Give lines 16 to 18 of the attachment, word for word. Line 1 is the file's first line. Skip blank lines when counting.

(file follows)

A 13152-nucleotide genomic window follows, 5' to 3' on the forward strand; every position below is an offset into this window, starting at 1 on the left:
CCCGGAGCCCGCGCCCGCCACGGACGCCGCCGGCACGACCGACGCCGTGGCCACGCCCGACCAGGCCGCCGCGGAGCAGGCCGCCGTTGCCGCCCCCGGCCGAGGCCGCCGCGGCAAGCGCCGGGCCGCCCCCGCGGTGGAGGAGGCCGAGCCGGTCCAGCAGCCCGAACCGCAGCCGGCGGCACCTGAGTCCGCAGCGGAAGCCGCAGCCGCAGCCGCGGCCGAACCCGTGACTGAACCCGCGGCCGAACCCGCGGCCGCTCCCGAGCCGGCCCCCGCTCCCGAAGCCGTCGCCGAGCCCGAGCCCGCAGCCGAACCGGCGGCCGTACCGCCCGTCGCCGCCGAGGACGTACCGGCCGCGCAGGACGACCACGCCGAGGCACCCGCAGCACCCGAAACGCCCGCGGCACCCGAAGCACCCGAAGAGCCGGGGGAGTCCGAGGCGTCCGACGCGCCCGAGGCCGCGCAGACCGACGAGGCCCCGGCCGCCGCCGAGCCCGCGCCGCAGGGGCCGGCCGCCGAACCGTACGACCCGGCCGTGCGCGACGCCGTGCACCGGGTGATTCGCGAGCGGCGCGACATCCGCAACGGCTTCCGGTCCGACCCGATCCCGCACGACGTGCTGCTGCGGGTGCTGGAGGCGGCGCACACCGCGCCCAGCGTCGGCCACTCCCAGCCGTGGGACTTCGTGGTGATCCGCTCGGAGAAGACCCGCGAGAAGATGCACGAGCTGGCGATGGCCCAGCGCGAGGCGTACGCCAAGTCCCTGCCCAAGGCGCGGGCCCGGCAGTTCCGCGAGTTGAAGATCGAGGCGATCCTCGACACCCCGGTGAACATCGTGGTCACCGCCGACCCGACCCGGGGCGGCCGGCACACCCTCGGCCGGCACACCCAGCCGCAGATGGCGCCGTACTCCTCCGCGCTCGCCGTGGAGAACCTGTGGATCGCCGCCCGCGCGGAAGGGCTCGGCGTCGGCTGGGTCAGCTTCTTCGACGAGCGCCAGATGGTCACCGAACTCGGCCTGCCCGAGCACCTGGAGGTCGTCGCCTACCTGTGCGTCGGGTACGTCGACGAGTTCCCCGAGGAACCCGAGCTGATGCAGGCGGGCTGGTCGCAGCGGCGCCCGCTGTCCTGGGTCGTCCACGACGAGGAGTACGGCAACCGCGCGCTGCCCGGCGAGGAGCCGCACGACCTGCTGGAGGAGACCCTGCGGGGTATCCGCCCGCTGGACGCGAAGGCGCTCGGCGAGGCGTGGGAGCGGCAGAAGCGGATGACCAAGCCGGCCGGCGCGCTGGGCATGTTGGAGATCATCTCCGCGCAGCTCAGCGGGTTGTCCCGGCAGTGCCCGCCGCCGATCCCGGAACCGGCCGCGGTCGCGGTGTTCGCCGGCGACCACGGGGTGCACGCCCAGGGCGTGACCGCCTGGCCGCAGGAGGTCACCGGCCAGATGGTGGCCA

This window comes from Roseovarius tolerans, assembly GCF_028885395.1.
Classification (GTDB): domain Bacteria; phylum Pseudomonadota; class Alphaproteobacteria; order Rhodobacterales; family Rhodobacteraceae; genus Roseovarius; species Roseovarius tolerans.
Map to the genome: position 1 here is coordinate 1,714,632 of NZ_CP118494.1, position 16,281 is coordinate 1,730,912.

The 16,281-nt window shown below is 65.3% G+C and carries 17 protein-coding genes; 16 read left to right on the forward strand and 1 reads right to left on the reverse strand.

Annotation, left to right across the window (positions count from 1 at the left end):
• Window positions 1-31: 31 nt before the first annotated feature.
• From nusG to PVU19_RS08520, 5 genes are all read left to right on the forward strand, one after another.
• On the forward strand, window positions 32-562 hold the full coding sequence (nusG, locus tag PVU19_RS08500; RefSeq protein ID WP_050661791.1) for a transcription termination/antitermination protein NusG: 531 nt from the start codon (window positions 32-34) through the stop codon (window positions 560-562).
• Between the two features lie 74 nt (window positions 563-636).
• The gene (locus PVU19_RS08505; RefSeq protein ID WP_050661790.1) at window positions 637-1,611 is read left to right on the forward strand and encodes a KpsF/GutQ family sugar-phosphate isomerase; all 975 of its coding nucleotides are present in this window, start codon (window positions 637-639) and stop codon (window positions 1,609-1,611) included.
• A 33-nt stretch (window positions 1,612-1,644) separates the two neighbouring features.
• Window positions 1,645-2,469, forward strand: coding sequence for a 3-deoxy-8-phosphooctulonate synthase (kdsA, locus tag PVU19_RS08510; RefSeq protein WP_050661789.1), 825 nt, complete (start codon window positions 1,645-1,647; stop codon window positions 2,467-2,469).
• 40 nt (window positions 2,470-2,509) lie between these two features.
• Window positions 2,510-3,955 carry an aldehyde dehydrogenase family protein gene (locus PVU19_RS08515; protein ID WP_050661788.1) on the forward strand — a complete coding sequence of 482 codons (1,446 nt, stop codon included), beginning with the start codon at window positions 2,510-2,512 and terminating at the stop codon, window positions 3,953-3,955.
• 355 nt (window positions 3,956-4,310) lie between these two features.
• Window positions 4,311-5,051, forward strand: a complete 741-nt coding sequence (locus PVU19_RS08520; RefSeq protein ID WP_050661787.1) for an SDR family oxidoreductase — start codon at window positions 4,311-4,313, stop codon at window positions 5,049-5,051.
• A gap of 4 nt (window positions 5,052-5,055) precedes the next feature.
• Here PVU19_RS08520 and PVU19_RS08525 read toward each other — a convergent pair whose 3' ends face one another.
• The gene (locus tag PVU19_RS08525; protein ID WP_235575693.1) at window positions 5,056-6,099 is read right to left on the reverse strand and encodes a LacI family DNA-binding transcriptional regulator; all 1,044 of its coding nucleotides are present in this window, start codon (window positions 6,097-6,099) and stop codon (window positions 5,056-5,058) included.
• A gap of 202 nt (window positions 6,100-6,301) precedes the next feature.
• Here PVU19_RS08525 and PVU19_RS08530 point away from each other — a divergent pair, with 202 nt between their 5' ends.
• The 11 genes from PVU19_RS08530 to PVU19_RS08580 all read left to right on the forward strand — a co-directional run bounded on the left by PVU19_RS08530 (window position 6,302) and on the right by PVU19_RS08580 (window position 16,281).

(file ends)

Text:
• Window positions 2,510-3,955 carry an aldehyde dehydrogenase family protein gene (locus PVU19_RS08515; protein ID WP_050661788.1) on the forward strand — a complete coding sequence of 482 codons (1,446 nt, stop codon included), beginning with the start codon at window positions 2,510-2,512 and terminating at the stop codon, window positions 3,953-3,955.
• 355 nt (window positions 3,956-4,310) lie between these two features.
• Window positions 4,311-5,051, forward strand: a complete 741-nt coding sequence (locus PVU19_RS08520; RefSeq protein ID WP_050661787.1) for an SDR family oxidoreductase — start codon at window positions 4,311-4,313, stop codon at window positions 5,049-5,051.